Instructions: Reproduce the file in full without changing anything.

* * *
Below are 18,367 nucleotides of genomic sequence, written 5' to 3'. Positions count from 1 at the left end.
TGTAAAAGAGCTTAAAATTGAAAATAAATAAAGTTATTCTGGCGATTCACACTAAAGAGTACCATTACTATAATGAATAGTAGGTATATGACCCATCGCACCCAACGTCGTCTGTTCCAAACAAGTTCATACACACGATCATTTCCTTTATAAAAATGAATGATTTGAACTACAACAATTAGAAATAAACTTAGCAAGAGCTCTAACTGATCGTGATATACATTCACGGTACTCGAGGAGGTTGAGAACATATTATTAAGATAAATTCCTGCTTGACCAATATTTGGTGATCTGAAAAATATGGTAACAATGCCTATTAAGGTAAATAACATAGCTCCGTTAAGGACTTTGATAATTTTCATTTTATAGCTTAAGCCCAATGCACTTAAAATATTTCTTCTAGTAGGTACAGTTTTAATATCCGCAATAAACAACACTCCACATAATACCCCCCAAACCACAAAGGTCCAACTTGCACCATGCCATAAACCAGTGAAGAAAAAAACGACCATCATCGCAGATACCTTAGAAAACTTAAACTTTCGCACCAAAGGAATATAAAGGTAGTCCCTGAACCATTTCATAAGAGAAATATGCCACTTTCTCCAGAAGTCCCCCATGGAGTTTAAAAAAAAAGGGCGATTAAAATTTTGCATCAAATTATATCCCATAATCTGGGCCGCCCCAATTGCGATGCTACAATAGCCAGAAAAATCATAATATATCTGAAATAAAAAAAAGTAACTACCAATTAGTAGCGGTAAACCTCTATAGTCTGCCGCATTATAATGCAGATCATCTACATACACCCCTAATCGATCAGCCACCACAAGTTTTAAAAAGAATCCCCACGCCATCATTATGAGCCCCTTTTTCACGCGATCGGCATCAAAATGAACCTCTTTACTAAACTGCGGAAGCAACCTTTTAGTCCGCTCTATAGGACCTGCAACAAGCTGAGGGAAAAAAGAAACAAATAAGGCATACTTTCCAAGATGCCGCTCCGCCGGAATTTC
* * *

Below are 18,367 nucleotides of genomic sequence, written 5' to 3'. Positions count from 1 at the left end.
TGTAAAAGAGCTTAAAATTGAAAATAAATAAAGTTATTCTGGCGATTCACACTAAAGAGTACCATTACTATAATGAATAGTAGGTATATGACCCATCGCACCCAACGTCGTCTGTTCCAAACAAGTTCATACACACGATCATTTCCTTTATAAAAATGAATGATTTGAACTACAACAATTAGAAATAAACTTAGCAAGAGCTCTAACTGATCGTGATATACATTCACGGTACTCGAGGAGGTTGAGAACATATTATTAAGATAAATTCCTGCTTGACCAATATTTGGTGATCTGAAAAATATGGTAACAATGCCTATTAAGGTAAATAACATAGCTCCGTTAAGGACTTTGATAATTTTCATTTTATAGCTTAAGCCCAATGCACTTAAAATATTTCTTCTAGTAGGTACAGTTTTAATATCCGCAATAAACAACACTCCACATAATACCCCCCAAACCACAAAGGTCCAACTTGCACCATGCCATAAACCAGTGAAGAAAAAAACGACCATCATCGCAGATACCTTAGAAAACTTAAACTTTCGCACCAAAGGAATATAAAGGTAGTCCCTGAACCATTTCATAAGAGAAATATGCCACTTTCTCCAGAAGTCCCCCATGGAGTTTAAAAAAAAAGGGCGATTAAAATTTTGCATCAAATTATATCCCATAATCTGGGCCGCCCCAATTGCGATGCTACAATAGCCAGAAAAATCATAATATATCTGAAATAAAAAAAAGTAACTACCAATTAGTAGCGGTAAACCTCTATAGTCTGCCGCATTATAATGCAGATCATCTACATACACCCCTAATCGATCAGCCACCACAAGTTTTAAAAAGAATCCCCACGCCATCATTATGAGCCCCTTTTTCACGCGATCGGCATCAAAATGAACCTCTTTACTAAACTGCGGAAGCAACCTTTTAGTCCGCTCTATAGGACCTGCAACAAGCTGAGGGAAAAAAGAAACAAATAAGGCATACTTTCCAAGATGCCGCTCCGCCGGAATTTC